Housing market slowed in September as interest rates weigh in
- On a seasonally adjusted basis, home sales decreased 1.9% from August to September, a third monthly contraction in a row following the renewed monetary tightening cycle of the Bank of Canada and the surge in long-term interest rates.
- On the supply side, new listings jumped 6.3% in September, a sixth consecutive monthly increase.
- Overall, active listing increased by 3.7%, a third monthly gain in a row. As a result the number of months of inventory (active-listings to sales) increased from 3.5 in August to 3.7 in September. This continues to be higher than the trough of 1.7 reached in the pandemic but remains low on a historical basis.
- The active-listings to sales ratio loosened during the month but remained tighter than its historical average in every province except Ontario, which now indicated a slightly less tight market than the average.
- Housing starts rose 20.1K in September to a 3-month high of 270.5K (seasonally adjusted and annualized), a result comfortably above the median economist forecast calling for a 240.0K print. At the provincial level, total starts went up in Ontario (+19.3K to 103.6K), Alberta (+8.7K to a seven-and-a-half-year high of 49.1K) and Nova Scotia (+5.1K to 8.1K). Alternatively, declines were recorded in British Columbia (-8.6K to a 7-month low of 40.5K) and Saskatchewan (-2.7K to 3.4K).
- The Teranet-National Bank Composite National House Price Index rose 0.7% in September after seasonal adjustment. All 11 markets in the composite index were up during the month: Halifax (+1.9%), Ottawa-Gatineau (+1.7%), Victoria (+1.7%), Vancouver (+1.1%) and Calgary (+0. 9%) posted stronger-than-average growth, while Winnipeg (+0.7%) matched the composite index, and Montreal (+0.1%), Hamilton (+0.1%), Edmonton (+0.2%), Toronto (+0.5%) and Quebec City (+0.5%) saw less vigorous increases.
Easy home improvements you can do in winter
(NC) As we tend to spend more time indoors during cold weather, eager do-it-yourselfers need to look for some interior reno projects to keep them occupied. Here are some low-cost tasks you can tackle that will help improve your home’s energy efficiency and maybe even save your life.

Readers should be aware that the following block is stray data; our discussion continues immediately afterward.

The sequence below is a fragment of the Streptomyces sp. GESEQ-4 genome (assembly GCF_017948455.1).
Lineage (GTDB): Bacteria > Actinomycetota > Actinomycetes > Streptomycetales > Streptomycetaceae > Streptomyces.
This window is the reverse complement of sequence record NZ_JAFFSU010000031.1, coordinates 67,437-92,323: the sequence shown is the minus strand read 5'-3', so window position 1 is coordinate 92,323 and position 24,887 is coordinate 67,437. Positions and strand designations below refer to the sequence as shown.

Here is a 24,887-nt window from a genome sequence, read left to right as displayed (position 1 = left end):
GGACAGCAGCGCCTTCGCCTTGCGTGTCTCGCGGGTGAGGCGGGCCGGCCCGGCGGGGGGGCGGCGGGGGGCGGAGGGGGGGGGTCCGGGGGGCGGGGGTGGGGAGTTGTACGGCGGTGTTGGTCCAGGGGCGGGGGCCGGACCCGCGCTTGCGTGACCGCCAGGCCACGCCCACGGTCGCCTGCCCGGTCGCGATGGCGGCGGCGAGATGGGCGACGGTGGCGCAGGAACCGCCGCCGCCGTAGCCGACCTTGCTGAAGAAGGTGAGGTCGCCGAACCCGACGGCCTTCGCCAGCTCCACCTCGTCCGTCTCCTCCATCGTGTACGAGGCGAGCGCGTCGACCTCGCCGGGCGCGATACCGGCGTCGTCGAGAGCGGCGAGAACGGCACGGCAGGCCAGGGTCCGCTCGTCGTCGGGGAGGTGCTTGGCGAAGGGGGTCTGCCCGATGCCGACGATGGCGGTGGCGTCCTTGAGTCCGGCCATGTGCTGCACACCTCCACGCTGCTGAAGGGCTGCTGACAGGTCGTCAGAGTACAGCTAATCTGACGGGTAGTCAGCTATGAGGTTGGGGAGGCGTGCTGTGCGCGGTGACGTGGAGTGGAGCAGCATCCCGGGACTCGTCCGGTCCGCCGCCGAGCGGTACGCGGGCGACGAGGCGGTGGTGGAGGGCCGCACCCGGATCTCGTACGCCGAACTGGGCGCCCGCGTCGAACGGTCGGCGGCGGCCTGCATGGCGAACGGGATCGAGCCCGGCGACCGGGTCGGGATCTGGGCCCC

Install a smart thermostat
If you don’t already have one, it’s worthwhile to install a “smart” or programmable thermostat. These enable you to turn down the heat during the day when everyone’s out and then automatically bring it back to your desired setting by the time you get home. Overnight, you can set it to lower the temperature, which both saves money and helps everyone get a better night’s sleep. Most thermostats use low-voltage wiring, but you should still turn off the breaker or remove the fuse that’s powering it before you start the installation.
Check for drafts
Are there cold or drafty spots in your house? On a windy day, light an incense stick and go around the house holding it close to window and door frames and along the baseboards. Take note of anywhere you notice the smoke flutter and come back later to seal those gaps with caulking.
Give your HVAC system some TLC
Having your furnace conk out in the depths of winter is never good. Your furnace should be inspected annually by a professional to ensure it is operating at peak efficiency. As a homeowner, your main furnace-related task is to monitor and replace the filter before it gets clogged. You should also go through the house and make sure furniture and curtains aren’t blocking the airflow from your vents or radiators.
Test for radon
Radon is an invisible, radioactive gas that naturally seeps from the ground into your home. Long-term exposure to high levels of radon is the leading cause of lung cancer for non-smokers. The only way to know if it’s accumulating to a dangerous level in your home is to do a radon test. You simply purchase a test kit or hire a service provider and do the test in the lowest regularly used room in the home – say, a family room or basement bedroom – for at least 90 days. Then send it to a lab to find out your home’s radon level. If the result is high, it can be easily lowered. Contact a radon mitigation professional about what you can do to reduce your exposure.
Learn more about radon and how to protect your family from it at canada.ca/radon.
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